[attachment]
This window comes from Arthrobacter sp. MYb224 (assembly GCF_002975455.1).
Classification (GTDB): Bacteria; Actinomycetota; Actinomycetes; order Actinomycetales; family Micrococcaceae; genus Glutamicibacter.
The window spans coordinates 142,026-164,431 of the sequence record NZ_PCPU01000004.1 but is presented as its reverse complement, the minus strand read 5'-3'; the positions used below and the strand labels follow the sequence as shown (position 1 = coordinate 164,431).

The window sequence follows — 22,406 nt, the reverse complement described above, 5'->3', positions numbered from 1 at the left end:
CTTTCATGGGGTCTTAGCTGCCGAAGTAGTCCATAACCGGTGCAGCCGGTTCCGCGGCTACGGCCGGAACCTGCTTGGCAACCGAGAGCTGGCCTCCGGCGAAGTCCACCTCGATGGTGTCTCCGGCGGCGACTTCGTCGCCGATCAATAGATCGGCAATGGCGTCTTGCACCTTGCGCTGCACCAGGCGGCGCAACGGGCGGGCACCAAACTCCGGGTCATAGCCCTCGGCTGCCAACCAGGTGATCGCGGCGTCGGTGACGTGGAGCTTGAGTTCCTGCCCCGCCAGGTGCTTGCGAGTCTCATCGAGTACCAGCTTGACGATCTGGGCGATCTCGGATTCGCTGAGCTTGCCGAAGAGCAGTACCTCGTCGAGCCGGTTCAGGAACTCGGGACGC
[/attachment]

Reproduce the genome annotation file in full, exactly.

This window comes from Arthrobacter sp. MYb224 (assembly GCF_002975455.1).
Classification (GTDB): Bacteria; Actinomycetota; Actinomycetes; order Actinomycetales; family Micrococcaceae; genus Glutamicibacter.
The window spans coordinates 142,026-164,431 of the sequence record NZ_PCPU01000004.1 but is presented as its reverse complement, the minus strand read 5'-3'; the positions used below and the strand labels follow the sequence as shown (position 1 = coordinate 164,431).

The window sequence follows — 22,406 nt, the reverse complement described above, 5'->3', positions numbered from 1 at the left end:
CTTTCATGGGGTCTTAGCTGCCGAAGTAGTCCATAACCGGTGCAGCCGGTTCCGCGGCTACGGCCGGAACCTGCTTGGCAACCGAGAGCTGGCCTCCGGCGAAGTCCACCTCGATGGTGTCTCCGGCGGCGACTTCGTCGCCGATCAATAGATCGGCAATGGCGTCTTGCACCTTGCGCTGCACCAGGCGGCGCAACGGGCGGGCACCAAACTCCGGGTCATAGCCCTCGGCTGCCAACCAGGTGATCGCGGCGTCGGTGACGTGGAGCTTGAGTTCCTGCCCCGCCAGGTGCTTGCGAGTCTCATCGAGTACCAGCTTGACGATCTGGGCGATCTCGGATTCGCTGAGCTTGCCGAAGAGCAGTACCTCGTCGAGCCGGTTCAGGAACTCGGGACGC